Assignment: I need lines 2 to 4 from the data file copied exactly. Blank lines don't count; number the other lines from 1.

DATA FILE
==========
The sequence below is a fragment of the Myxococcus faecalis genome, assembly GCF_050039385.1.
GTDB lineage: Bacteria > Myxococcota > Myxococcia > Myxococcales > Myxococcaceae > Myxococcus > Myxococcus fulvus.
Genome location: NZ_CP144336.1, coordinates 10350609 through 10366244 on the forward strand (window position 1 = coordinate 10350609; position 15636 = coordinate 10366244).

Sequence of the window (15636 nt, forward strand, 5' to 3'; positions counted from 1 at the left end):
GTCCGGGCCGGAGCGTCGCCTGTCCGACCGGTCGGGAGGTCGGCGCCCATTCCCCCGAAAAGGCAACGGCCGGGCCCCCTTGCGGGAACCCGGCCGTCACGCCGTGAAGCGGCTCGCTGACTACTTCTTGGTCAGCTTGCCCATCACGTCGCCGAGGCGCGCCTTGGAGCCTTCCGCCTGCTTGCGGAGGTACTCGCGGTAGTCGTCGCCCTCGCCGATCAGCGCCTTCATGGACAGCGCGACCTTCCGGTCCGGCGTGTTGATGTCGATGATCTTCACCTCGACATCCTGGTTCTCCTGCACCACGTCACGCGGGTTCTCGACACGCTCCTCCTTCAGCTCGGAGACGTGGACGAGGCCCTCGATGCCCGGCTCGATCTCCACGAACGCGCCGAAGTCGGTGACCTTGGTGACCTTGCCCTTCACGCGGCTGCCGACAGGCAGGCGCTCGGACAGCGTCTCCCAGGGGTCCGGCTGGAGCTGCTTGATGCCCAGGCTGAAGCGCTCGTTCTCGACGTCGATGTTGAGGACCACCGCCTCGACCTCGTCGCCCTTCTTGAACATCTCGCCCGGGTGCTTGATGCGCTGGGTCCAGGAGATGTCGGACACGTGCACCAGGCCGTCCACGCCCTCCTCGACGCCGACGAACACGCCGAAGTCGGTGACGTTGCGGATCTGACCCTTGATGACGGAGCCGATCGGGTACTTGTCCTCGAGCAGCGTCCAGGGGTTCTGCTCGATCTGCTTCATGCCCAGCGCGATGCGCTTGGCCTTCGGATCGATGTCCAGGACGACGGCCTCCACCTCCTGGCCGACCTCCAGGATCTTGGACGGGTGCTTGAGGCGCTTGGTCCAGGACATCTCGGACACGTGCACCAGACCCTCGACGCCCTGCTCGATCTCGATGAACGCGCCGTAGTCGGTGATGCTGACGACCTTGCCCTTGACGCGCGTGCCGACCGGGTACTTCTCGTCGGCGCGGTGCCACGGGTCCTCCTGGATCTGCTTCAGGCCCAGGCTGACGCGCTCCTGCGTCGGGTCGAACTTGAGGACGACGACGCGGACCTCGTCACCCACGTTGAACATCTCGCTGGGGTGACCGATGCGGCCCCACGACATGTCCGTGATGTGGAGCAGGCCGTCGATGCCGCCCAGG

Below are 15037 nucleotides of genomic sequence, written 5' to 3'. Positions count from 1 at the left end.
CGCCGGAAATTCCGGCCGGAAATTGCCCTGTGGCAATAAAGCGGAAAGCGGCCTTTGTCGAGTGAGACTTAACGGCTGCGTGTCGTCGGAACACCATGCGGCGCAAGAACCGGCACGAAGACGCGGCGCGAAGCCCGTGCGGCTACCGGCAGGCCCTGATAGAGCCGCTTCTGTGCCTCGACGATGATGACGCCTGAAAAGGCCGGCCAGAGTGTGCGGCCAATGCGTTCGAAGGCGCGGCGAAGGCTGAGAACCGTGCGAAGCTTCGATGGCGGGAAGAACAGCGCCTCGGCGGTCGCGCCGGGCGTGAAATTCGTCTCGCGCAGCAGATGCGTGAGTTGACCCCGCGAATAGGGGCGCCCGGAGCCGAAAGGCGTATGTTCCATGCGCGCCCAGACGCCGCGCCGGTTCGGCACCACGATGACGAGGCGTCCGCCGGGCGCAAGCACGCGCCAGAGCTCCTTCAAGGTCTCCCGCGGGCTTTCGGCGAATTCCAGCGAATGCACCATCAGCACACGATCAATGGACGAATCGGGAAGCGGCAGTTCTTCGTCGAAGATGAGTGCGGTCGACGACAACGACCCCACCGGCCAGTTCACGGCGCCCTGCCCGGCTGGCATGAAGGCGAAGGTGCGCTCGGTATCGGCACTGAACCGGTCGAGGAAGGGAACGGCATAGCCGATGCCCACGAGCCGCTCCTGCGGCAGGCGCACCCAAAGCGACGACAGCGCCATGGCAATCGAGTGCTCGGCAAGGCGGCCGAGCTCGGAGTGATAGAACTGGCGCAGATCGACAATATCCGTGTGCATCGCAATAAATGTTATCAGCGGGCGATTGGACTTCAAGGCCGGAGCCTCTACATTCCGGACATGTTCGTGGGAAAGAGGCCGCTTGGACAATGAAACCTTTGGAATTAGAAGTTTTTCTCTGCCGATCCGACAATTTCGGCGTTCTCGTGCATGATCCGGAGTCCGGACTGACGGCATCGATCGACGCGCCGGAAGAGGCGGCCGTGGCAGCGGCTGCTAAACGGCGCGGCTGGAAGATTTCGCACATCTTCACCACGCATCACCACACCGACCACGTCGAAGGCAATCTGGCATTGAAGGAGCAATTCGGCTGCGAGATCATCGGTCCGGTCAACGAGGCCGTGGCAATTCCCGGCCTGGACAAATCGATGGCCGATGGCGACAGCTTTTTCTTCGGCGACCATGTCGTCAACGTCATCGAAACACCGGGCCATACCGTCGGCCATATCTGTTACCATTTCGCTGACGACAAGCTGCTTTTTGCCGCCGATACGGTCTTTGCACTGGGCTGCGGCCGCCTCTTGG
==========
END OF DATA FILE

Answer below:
GTDB lineage: Bacteria > Myxococcota > Myxococcia > Myxococcales > Myxococcaceae > Myxococcus > Myxococcus fulvus.
Genome location: NZ_CP144336.1, coordinates 10350609 through 10366244 on the forward strand (window position 1 = coordinate 10350609; position 15636 = coordinate 10366244).

Sequence of the window (15636 nt, forward strand, 5' to 3'; positions counted from 1 at the left end):